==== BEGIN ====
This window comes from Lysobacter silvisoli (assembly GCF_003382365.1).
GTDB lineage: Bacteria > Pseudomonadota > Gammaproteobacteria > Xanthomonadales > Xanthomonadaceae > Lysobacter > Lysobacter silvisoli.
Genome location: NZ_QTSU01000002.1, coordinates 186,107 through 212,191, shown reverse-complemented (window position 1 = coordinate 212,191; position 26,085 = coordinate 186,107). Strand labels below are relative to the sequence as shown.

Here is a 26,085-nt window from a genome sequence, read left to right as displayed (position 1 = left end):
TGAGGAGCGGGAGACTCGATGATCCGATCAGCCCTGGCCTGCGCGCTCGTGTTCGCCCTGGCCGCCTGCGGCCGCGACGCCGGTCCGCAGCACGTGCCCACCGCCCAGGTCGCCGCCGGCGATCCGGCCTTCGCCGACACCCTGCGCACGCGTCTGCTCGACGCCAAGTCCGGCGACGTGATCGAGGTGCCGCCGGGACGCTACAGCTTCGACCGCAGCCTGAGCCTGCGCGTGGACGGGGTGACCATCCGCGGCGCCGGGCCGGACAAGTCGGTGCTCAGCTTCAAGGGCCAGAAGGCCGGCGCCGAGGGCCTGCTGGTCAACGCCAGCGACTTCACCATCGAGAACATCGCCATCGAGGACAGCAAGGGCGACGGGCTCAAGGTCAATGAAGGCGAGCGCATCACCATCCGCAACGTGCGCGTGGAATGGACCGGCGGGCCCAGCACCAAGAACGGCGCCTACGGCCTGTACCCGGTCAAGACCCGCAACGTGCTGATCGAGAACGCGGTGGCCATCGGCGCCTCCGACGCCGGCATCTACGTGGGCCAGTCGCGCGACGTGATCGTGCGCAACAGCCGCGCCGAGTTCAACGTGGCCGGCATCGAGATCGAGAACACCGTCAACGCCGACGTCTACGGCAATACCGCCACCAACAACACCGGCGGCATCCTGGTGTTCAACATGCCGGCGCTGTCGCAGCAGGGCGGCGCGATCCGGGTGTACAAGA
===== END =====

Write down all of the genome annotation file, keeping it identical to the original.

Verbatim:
This window comes from Lysobacter silvisoli (assembly GCF_003382365.1).
GTDB lineage: Bacteria > Pseudomonadota > Gammaproteobacteria > Xanthomonadales > Xanthomonadaceae > Lysobacter > Lysobacter silvisoli.
Genome location: NZ_QTSU01000002.1, coordinates 186,107 through 212,191, shown reverse-complemented (window position 1 = coordinate 212,191; position 26,085 = coordinate 186,107). Strand labels below are relative to the sequence as shown.

Here is a 26,085-nt window from a genome sequence, read left to right as displayed (position 1 = left end):
TGAGGAGCGGGAGACTCGATGATCCGATCAGCCCTGGCCTGCGCGCTCGTGTTCGCCCTGGCCGCCTGCGGCCGCGACGCCGGTCCGCAGCACGTGCCCACCGCCCAGGTCGCCGCCGGCGATCCGGCCTTCGCCGACACCCTGCGCACGCGTCTGCTCGACGCCAAGTCCGGCGACGTGATCGAGGTGCCGCCGGGACGCTACAGCTTCGACCGCAGCCTGAGCCTGCGCGTGGACGGGGTGACCATCCGCGGCGCCGGGCCGGACAAGTCGGTGCTCAGCTTCAAGGGCCAGAAGGCCGGCGCCGAGGGCCTGCTGGTCAACGCCAGCGACTTCACCATCGAGAACATCGCCATCGAGGACAGCAAGGGCGACGGGCTCAAGGTCAATGAAGGCGAGCGCATCACCATCCGCAACGTGCGCGTGGAATGGACCGGCGGGCCCAGCACCAAGAACGGCGCCTACGGCCTGTACCCGGTCAAGACCCGCAACGTGCTGATCGAGAACGCGGTGGCCATCGGCGCCTCCGACGCCGGCATCTACGTGGGCCAGTCGCGCGACGTGATCGTGCGCAACAGCCGCGCCGAGTTCAACGTGGCCGGCATCGAGATCGAGAACACCGTCAACGCCGACGTCTACGGCAATACCGCCACCAACAACACCGGCGGCATCCTGGTGTTCAACATGCCGGCGCTGTCGCAGCAGGGCGGCGCGATCCGGGTGTACAAGA